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More veterans running for office as numbers dwindle in Congress

More veterans running for office as numbers dwindle in Congress
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More veterans are running for House and Senate seats this year compared to recent election cycles, but a wave of retirements and entrenched politics mean the next Congress is likely to see a decline in lawmakers with military service. 

More than 180 veterans are on the ballot Tuesday, up 5 percent from 2018, according to tracking from the University of San Francisco and Veterans Campaign, a nonprofit that helps veterans run for office. That figure includes 163 House nominees – the most since 2012 – and another 18 in the Senate, including double the number of women veterans compared to two years ago.

But with nearly 20 percent of veterans elected in 2018 retiring from Congress, with other incumbents facing tough reelection odds, Congress is likely to have fewer veterans when lawmakers are sworn in next year, according to Veterans Campaign Executive Director Seth Lynn.

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And despite the increase in veteran candidates, many are running long-shot campaigns in districts that lean heavily toward one political party.

“Military service experience is never going to trump the baseline partisanship of a district,” said Jeremy Teigen, a political science professor at Ramapo College of New Jersey who tracks military and veteran voting patterns. 

In the case of very close races, however, “the service experience of the candidates – especially for challengers who are making a name for themselves – fence-sitting persuadable voters might be attracted to that.”

Of the 53 Democratic and 110 Republican veterans on the ballot for House seats - including both incumbents and challengers - at least 10 are likely to win. Another dozen find themselves in purple districts that could go their way.

While veterans status is perceived to be much higher today than it was 15 years ago, Americans, when choosing between two candidates, won’t necessarily lean more toward one that has past military experience, according to Alice Hunt Friend, a former defense official now an expert at the Center for Strategic and International Studies.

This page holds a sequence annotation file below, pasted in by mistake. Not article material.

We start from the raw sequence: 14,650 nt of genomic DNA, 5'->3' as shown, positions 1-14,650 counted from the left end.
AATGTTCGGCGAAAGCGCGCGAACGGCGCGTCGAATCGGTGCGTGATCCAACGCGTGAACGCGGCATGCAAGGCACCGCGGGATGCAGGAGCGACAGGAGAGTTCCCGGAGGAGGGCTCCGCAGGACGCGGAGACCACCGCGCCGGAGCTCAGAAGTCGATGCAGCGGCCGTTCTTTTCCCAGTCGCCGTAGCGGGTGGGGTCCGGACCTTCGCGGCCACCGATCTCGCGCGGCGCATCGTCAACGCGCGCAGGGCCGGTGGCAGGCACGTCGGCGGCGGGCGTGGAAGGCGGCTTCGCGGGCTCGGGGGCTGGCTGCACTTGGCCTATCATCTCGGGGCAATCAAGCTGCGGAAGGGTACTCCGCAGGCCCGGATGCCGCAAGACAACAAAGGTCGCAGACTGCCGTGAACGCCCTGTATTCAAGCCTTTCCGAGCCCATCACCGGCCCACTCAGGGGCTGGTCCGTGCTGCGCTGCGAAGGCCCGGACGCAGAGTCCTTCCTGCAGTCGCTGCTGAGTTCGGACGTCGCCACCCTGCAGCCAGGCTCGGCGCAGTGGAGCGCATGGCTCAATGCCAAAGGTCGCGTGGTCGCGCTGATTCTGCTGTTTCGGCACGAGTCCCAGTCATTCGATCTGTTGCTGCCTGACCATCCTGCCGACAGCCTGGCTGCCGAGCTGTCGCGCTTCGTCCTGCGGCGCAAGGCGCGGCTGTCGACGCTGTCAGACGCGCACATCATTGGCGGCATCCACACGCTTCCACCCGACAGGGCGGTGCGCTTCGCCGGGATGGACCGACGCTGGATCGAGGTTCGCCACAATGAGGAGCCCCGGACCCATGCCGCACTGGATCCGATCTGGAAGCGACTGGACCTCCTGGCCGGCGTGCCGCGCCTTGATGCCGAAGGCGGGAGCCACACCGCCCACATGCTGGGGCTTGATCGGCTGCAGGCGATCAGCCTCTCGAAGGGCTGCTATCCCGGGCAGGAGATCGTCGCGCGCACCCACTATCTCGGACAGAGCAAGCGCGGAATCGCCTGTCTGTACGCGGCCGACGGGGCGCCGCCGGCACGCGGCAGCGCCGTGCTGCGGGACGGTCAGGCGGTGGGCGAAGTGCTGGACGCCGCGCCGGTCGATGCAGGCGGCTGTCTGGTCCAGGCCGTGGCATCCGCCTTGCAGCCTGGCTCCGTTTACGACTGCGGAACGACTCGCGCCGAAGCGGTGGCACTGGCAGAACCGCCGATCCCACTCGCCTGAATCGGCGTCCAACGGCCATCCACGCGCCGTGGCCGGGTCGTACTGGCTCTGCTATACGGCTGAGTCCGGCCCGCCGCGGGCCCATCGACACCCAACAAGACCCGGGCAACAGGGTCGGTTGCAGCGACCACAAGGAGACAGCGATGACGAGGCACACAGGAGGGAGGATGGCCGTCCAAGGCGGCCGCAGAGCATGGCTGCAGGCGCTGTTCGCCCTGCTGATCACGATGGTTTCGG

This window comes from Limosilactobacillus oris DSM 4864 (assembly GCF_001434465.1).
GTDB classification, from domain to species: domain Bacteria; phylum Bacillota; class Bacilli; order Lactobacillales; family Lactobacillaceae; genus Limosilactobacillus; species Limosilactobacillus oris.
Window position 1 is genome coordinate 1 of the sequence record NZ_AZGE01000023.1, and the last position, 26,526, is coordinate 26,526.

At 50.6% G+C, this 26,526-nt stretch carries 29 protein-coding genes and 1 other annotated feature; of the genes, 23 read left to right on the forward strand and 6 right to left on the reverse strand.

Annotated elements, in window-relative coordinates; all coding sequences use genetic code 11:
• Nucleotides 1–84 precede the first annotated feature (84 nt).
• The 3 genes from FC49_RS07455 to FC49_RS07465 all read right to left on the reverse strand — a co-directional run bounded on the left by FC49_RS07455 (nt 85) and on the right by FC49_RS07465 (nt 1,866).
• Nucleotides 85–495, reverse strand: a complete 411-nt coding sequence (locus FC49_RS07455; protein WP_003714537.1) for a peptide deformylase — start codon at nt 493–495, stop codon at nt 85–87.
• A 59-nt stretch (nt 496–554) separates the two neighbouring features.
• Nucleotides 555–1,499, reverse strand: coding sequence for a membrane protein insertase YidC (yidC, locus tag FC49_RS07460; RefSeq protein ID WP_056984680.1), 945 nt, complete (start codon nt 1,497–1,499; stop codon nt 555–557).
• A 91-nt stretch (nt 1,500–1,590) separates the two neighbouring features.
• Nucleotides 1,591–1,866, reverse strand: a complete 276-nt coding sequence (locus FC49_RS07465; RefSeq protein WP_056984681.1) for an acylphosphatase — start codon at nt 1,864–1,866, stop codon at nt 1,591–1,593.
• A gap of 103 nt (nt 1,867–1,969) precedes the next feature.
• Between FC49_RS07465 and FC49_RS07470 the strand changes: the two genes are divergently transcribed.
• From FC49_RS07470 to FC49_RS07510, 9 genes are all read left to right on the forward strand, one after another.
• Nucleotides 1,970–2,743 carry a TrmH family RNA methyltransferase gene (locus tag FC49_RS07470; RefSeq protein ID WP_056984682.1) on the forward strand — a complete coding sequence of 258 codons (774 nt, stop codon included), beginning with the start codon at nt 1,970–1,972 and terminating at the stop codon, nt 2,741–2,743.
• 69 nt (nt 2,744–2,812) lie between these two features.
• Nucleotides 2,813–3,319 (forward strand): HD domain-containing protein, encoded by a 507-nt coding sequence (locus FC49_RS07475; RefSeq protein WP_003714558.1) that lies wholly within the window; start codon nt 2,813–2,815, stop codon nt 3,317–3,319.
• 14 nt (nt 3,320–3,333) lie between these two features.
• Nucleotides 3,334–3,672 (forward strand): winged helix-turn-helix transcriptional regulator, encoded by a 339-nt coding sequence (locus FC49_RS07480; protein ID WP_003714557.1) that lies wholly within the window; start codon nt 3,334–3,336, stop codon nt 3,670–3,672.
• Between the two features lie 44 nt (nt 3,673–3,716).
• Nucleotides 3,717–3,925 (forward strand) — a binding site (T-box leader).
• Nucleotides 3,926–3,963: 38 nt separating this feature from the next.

“That’s the interesting part. People who are veterans find that part of their identity to be really appealing and helpful when making the case to voters that they ought to have public office,” she said. 

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At the end of the day, “that doesn’t seem to be sufficient for people to vote for you.”

The number of veterans in Congress has been on the decline for decades. In the 1970s, more than 70 percent of lawmakers had served in the military. For the 116th Congress, started in January 2019, that figure was less than 18 percent, according to the Congressional Research Service.

That decline, Teigen noted, tracks with the shrinking percentage of service members in the overall U.S. population, less than 1 percent of Americans.

“In WWII, we sent an entire generation of men to fight two massive land wars for four years and now we rely on fewer than 1 million people in our military to be redeployed over and over. We just don’t make many veterans anymore,” he said.

But there is a significant increase in the number of female veterans running for Congress this year -- 24 in the House and four in the Senate. There are currently seven women veterans in Congress, the most in U.S. history. 

In the Senate, one of the closest and highest-profile races this year features two veterans: Sen. Martha McSallyMartha Elizabeth McSallyCindy McCain on possible GOP censure: 'I think I'm going to make T-shirts' Arizona state GOP moves to censure Cindy McCain, Jeff Flake Trump renominates Judy Shelton in last-ditch bid to reshape Fed MORE (R-Ariz.), a former Air Force colonel who was appointed to her Senate seat, and Democratic challenger Mark Kelly, a retired Navy captain and NASA astronaut.

The Cook Political Report, a nonpartisan elections handicapper, rates the Arizona race as “lean Democratic.”